6 names in the Bible

From Strong's 3458, Yishmael, God hears, from 8085, shama, to hear, and 410, el, god or gods.

The first born son of Abraham by Hagar, his Egyptian concubine. He was bornin the plain of Mamre. He was circumcised at thirteen years of age. (Genesis 17:26) At the feast in celebration of Isacc's weaning, Ishmael mocked his half-brother. Sarah urged Abraham to cast him and his mother out. Comforted by the renewal of God's promise to make of Ishmael a great nation, Abraham sent them away. His mother found Ishmael an Egyptian wife. (Genesis 21:9-21) This wife of Ishmael was the mother of the twelve sons and one daughter. He was present with Isaac at the burial of Abraham. He died at the age of 137 years. (Genesis 25:17,18) The sons of Ishmael peopled the north and west of the Arabian peninsula, and eventually formed the chief element of the Arab nation, the wandering Bedouin tribes. They are now mostly Mohammedans who look to him as their spiritual father, as the Jews look to Abraham. The term "Ishmaelite" occur on three occasions: (Genesis 37:25,27,2839:1Judges 8:24Psalms 83:6)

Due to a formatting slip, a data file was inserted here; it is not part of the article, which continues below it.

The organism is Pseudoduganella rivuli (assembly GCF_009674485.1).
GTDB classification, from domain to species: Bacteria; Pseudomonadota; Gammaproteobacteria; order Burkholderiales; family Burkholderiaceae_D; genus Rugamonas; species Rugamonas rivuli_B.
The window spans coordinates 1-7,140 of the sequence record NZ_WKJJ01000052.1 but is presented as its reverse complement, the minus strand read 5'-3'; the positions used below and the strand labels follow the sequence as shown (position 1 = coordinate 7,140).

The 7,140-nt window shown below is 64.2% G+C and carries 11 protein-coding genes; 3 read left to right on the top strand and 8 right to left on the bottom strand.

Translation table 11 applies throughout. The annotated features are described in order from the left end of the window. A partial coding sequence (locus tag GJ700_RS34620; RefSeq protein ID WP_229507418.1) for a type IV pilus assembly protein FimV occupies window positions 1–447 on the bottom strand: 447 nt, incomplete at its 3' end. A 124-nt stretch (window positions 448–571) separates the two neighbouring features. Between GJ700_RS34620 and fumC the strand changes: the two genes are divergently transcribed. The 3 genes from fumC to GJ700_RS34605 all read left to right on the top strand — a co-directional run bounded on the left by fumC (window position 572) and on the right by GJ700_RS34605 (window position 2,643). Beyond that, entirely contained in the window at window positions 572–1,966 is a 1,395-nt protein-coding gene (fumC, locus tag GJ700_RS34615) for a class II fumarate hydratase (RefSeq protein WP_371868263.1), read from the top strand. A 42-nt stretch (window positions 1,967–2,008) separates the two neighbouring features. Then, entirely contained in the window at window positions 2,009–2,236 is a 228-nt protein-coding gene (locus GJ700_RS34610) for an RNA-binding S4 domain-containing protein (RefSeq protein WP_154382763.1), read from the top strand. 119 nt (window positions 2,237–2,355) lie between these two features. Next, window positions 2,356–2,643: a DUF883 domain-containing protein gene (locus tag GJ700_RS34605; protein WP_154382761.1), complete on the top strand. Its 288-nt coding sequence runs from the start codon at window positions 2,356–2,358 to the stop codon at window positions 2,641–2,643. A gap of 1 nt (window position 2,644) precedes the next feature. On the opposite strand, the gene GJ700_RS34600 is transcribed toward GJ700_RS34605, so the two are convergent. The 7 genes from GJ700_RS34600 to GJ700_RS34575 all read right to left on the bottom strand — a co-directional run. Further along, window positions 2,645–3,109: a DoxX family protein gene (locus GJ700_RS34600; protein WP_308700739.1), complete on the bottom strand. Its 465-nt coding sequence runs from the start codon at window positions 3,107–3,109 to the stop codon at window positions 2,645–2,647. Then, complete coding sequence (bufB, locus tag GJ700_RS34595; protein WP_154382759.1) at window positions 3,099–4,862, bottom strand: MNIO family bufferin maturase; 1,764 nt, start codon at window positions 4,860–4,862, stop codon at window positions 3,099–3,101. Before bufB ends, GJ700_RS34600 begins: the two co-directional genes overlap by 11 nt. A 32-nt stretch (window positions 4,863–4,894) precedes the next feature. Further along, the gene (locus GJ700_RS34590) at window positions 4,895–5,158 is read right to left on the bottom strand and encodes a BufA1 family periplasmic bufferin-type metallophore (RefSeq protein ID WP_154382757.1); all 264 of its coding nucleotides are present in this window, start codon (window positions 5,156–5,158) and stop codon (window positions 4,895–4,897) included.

2. One of the sons of Azel, a descendant of Saul through Meribbaal or Mephibosheth. (1 Chronicles 8:389:44)

3. The father of Zebadiah, of Judah.  (2 Chronicles 19:11)

4. The son of Jehohanan; one of the captains of hundreds who assisted Jehoiada in restoring Joash to the throne. (2 Chronicles 23:1)

5. A priest of the Bene-Pashur, who relinquished his foreign wife. (Ezra 10:22)